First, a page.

Button battery for hearing aids on the brown wooden table. The object is on the left. The batteries are stacked in a triangle.

Do your hearing aid batteries seem to drain quicker than they ought to? There are several reasons why this might be taking place that may be surprising.

So how far should the charge on my hearing aid battery go? From 3 to 7 days is the standard amount of time for charge to last.

That’s a very wide range. But it’s so wide that it’s unpredictable and might leave you in trouble.

You could be at the store on day 4. All of a sudden, you can’t hear anything. You can’t hear the cashier.

Or it’s day 5. You’re appreciating a night out with friends. All of a sudden, you can’t hear the conversation and it’s leaving you feeling rather alone.

Maybe you go to your grandchild’s school to see a play. And the kid’s singing goes quiet. But it’s only day 2. Yes, they even sometimes drain after a couple of days.

It’s more than inconvenient. You have no clue how much juice is left and it’s causing you to miss out on life.

If your hearing aid batteries die too quickly, look to these seven possible causes.

Your Battery can be drained by moisture

Did you realize that humans are one of the few species that produce moisture through their skin? It’s a cooling system. It also helps clear the blood of unwanted toxins and sodium. In addition, you might live in a humid or rainy environment where things get even wetter.

The air vent in your device can become plugged by this excess moisture which can cause less efficient performance. It can even drain the battery directly by interacting with the chemicals that make electricity.

Avoid battery drain related to moisture using these steps:

  • Before going to bed, open the battery door
  • Don’t store your hearing aids in the kitchen or bathroom
  • Take the batteries out if you’re storing them for a few days
  • A dehumidifier is helpful

Advanced hearing aid features can drain batteries

Current digital hearing aids help individuals hear so much better than ones that came out only 10 years ago. But when these advanced functions are in use, they can be a draw on battery power.

Don’t stop using your favorite features. But be aware that the battery will drain faster if you spend all day streaming music from your phone to your hearing aids.

Noise-canceling, Bluetooth, multichannel, tinnitus relief — all of these extra features can drain your battery.

Altitude changes can affect batteries as well

Your batteries can be quickly depleted when you have a quick climb in altitude, and if they’re already low this is particularly true. When flying, climbing, or skiing remember to bring some spares.

Maybe the batteries aren’t really drained

Many hearing aids will alert you when the batteries need to be replaced. These warnings, generally speaking, aren’t telling you that your batteries are dead, they’re simply a heads up. In addition, you may get a warning when the charge drops because of an altitude or humidity change.

You can stop the alarm by removing and resetting your hearing aid. There may be hours or even days of power left.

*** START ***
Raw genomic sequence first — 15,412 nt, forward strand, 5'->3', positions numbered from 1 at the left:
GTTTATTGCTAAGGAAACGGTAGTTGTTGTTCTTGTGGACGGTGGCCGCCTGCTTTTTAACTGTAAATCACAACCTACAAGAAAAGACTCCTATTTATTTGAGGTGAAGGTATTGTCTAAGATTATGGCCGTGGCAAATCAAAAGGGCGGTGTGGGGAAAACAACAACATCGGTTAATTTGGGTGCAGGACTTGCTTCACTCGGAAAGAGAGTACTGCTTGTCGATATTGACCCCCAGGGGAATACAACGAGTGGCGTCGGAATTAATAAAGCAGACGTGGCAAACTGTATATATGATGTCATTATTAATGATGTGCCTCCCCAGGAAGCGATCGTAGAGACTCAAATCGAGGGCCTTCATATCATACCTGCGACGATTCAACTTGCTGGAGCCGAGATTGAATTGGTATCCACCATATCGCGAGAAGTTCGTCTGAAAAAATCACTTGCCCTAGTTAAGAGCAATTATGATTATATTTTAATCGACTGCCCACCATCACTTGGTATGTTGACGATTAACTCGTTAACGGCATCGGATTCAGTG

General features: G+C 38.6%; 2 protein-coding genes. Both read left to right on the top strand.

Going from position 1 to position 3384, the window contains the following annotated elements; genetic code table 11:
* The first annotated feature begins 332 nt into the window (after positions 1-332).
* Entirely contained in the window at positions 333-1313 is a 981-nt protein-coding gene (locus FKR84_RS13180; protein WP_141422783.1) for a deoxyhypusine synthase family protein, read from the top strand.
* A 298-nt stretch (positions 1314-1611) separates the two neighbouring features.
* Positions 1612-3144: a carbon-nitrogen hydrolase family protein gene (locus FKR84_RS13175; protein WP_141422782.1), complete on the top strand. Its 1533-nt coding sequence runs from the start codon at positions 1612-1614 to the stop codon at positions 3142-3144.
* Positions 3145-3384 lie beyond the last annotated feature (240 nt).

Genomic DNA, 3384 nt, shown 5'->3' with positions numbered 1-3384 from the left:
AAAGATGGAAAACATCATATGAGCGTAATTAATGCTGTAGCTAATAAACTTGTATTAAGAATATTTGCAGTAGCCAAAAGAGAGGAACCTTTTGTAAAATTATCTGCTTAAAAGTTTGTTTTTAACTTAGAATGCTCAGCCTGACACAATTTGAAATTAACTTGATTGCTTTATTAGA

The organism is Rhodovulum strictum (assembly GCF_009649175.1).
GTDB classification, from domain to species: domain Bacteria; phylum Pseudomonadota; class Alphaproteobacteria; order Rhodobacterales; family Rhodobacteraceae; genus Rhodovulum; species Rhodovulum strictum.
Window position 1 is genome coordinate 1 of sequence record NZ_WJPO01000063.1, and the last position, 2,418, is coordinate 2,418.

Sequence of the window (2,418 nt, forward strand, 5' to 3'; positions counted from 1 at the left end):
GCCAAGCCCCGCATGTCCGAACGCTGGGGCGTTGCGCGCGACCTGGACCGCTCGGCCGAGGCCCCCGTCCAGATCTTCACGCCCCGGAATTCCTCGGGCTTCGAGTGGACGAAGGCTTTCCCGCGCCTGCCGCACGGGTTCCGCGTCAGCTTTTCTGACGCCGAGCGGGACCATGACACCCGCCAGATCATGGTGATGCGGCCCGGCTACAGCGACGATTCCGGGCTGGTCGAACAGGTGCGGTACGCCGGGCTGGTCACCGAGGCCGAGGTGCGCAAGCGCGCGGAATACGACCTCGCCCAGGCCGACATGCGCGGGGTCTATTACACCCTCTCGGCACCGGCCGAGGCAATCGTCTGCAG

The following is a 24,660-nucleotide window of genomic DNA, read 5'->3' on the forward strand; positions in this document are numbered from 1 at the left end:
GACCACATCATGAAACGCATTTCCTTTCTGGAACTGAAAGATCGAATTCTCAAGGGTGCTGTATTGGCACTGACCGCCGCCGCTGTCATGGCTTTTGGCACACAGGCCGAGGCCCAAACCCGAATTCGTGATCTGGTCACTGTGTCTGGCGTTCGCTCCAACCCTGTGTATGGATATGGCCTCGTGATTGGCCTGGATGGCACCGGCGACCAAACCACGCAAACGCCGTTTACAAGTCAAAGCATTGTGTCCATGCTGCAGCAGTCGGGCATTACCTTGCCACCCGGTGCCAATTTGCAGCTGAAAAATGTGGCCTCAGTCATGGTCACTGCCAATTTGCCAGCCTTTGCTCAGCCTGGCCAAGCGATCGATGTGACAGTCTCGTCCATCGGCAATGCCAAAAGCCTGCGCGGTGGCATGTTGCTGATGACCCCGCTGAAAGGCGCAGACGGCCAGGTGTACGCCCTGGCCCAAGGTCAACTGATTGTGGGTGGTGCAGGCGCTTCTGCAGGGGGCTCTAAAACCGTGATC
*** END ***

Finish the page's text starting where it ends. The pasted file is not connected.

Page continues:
Handling the batteries improperly

You shouldn’t remove the little tab from the battery before you’re ready to use it. Make sure you wash your hands before handling your hearing aids or batteries to avoid getting hand oil or dirt on them. Keep your batteries out of the freezer. This might increase the life of other batteries but that’s not the case with hearing aid batteries.

Hearing aids will drain more quickly if you mishandle them in these ways.

Overstocking on batteries isn’t a good plan

Buying in bulk is often a smart money decision when you can afford it. But as you get toward the end of the pack, the last several batteries most likely won’t last as long. It can be a waste to buy any more than a 6 month supply.

Buying hearing aid batteries online

This isn’t a general criticism of buying things online. You can find lots of bargains. But you will also find some less honest sellers who will sell batteries that are near to or even past their expiration date.

Most types of batteries, including hearing aid batteries, have expiration dates. When you purchase milk, you wouldn’t forget to look at the expiration date. The same goes with batteries. Be certain that the date is well in the future to get the most usage out of the pack.

If the website doesn’t state an expiration date, message the seller, or buy batteries at a pharmacy or hearing aid center where you can see it on the packaging. Make sure you look for reviews to be certain you’re purchasing from a trustworthy source.

The batteries in hearing aids no longer drain quickly

Hearing aid batteries may drain more quickly for numerous reasons. But by taking little precautions you can get more power out of each battery. And if you’re considering an upgrade, consider rechargeable hearing aids. You will get an entire day of power after each night of recharging. The rechargeable batteries only have to be replaced every few years.

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The site information is for educational and informational purposes only and does not constitute medical advice. To receive personalized advice or treatment, schedule an appointment.

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